The visual element of the live footage is more or less superfluous. Once you've seen Aaron Turner's guitar face up close a couple of times you don't need to see it again in the remaining twelve songs. As an auditory experience the DVD is highly recommended. You'll never get the transcendent experience of actually being at one of their concerts from a recording, but it's enough to evoke a nice memory of that feeling again.

Wednesday, February 21, 2007

I Just Want To Go Blind

Converge – No Heroes

As previously reported, Converge are pretty fucking awesome. In anticipation of their concert next month I've bought their most recent album No Heroes. It's mostly similar in style to Jane Doe, fast, angry and brutal, with some of the most hair raisingly intense vocals I've ever heard (seriously, how can this guy still talk?!), but there is a little more variation in tone and mood here, even stretching to the point of including a ballad or two (with a different vocalist mind you).

Most of the songs are quick one or two minute blasts so intense and both rhythmically and tonally fucked up so that your brain barely has time to say 'What the fuck was that?' before it's on to the next one. The exception being the ten minute centrepiece of the album 'Grim Heart / Black Rose', which starts out as a sad, relatively gentle ballad and ends with an almighty build up to a good, hard, solid rock out, featuring some virtuoso drumming.

Unfortunately while No Heroes is much slicker in terms of production and a bit more sophisticated in composition it just doesn't quite match the intensity of Jane Doe. Still it's no disappointment and the new tracks will hopefully go down a treat live.

Tuesday, February 20, 2007

I Bathe Myself In The Entrails Of You

One of the nice things about living in a big city like Sydney is that you get more opportunities to attend sophisticated art and cultural events. Sunday night was one such opportunity, as the international short film festival Tropfest was playing in the botanic gardens. As my loyal readers would expect nothing less of me, I passed on it in order to see these people:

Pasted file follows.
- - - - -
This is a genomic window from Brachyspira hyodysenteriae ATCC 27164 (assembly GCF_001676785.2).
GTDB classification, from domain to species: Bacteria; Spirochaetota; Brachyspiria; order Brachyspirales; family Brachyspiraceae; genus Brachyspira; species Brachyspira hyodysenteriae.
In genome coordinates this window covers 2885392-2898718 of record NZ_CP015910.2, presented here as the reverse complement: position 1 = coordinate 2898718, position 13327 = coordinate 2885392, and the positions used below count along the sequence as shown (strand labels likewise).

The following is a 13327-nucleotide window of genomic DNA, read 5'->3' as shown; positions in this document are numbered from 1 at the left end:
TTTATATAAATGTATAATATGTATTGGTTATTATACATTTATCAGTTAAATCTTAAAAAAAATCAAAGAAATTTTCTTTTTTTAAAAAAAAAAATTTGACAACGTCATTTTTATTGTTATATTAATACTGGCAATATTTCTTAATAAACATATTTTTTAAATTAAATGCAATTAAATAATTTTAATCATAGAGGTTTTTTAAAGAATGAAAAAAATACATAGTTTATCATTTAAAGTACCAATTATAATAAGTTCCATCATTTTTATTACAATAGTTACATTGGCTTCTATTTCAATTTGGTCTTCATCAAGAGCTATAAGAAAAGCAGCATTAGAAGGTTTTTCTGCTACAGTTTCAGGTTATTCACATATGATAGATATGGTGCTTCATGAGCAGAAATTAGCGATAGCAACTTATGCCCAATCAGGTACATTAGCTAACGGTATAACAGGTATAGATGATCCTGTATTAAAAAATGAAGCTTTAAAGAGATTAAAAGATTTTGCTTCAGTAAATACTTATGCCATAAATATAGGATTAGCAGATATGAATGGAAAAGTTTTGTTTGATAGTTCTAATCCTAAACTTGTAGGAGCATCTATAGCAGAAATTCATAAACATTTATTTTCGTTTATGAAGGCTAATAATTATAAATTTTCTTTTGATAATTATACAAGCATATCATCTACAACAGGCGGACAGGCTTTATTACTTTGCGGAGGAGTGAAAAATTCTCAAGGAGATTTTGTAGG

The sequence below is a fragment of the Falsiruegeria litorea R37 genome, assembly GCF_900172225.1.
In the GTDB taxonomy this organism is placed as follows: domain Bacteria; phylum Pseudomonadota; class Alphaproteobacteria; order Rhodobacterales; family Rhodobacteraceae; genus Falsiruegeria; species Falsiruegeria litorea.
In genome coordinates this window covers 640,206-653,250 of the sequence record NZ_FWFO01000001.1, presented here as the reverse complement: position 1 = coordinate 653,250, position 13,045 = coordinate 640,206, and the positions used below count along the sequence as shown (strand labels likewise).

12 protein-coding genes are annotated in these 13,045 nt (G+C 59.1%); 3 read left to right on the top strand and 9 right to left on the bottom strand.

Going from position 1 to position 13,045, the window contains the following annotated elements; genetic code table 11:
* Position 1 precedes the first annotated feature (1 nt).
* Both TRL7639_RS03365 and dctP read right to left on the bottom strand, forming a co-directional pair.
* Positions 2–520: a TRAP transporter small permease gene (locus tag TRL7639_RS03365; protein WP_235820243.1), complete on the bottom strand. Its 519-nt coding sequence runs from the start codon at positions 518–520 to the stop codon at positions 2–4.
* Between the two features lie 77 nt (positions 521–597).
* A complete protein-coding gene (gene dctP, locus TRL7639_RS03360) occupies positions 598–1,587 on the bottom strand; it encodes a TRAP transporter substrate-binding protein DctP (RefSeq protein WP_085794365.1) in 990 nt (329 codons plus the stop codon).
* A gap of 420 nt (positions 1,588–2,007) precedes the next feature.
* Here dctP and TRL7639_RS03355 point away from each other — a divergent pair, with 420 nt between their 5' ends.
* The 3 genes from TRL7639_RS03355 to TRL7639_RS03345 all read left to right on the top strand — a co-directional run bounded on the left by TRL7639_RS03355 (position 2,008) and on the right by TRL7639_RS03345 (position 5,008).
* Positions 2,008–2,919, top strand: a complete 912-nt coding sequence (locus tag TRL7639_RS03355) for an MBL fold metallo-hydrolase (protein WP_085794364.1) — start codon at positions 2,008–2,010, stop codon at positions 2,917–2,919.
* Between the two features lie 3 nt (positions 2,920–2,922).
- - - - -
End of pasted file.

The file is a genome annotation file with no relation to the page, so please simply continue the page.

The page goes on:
Because there's not much that can beat an evening of crazy go nuts brutal death metal.

Suffocation - Live at The Gaelic Club, 18th February

The headliners were Suffocation (coincidentally reviewed on this very blog last week), but they had a full complement of three opening bands. The gig was at The Gaelic Club, a venue I hadn't visited before, although I'd been tempted to go and see both Cannibal Corpse and Deicide there. It's a pretty small place, probably only holding a few hundred, and is perfectly suited to metal concerts. You've got your dankness, your grime, and your angry no nonsense bouncers. The crowd was pretty much as you'd expect for this kind of thing, mainly male, and mainly fitting into the caricature of either the scrawny metal geek or the big fat sweaty metal munter, although there were a bunch of well dressed 'Sydney princess' type young women there for some reason. They stood out because they weren't wearing black.

As I arrived Vaticide were playing. They were competent death metallers but I don't really have much to say about them other than that I was impressed by their technical musicianship and little else.
Vaticide: Featuring the backs of a bunch of fat ugly dude's heads

Next up were Degeneracy, who were a bit more interesting. The music was pretty average but they made up for it with shitloads of energy. Their songs were short and punky, and very goofy. Sample stage banter: “This next song is called 'Covered in shit and semen. Don't laugh! This is a very personal song!” They had a really good drummer.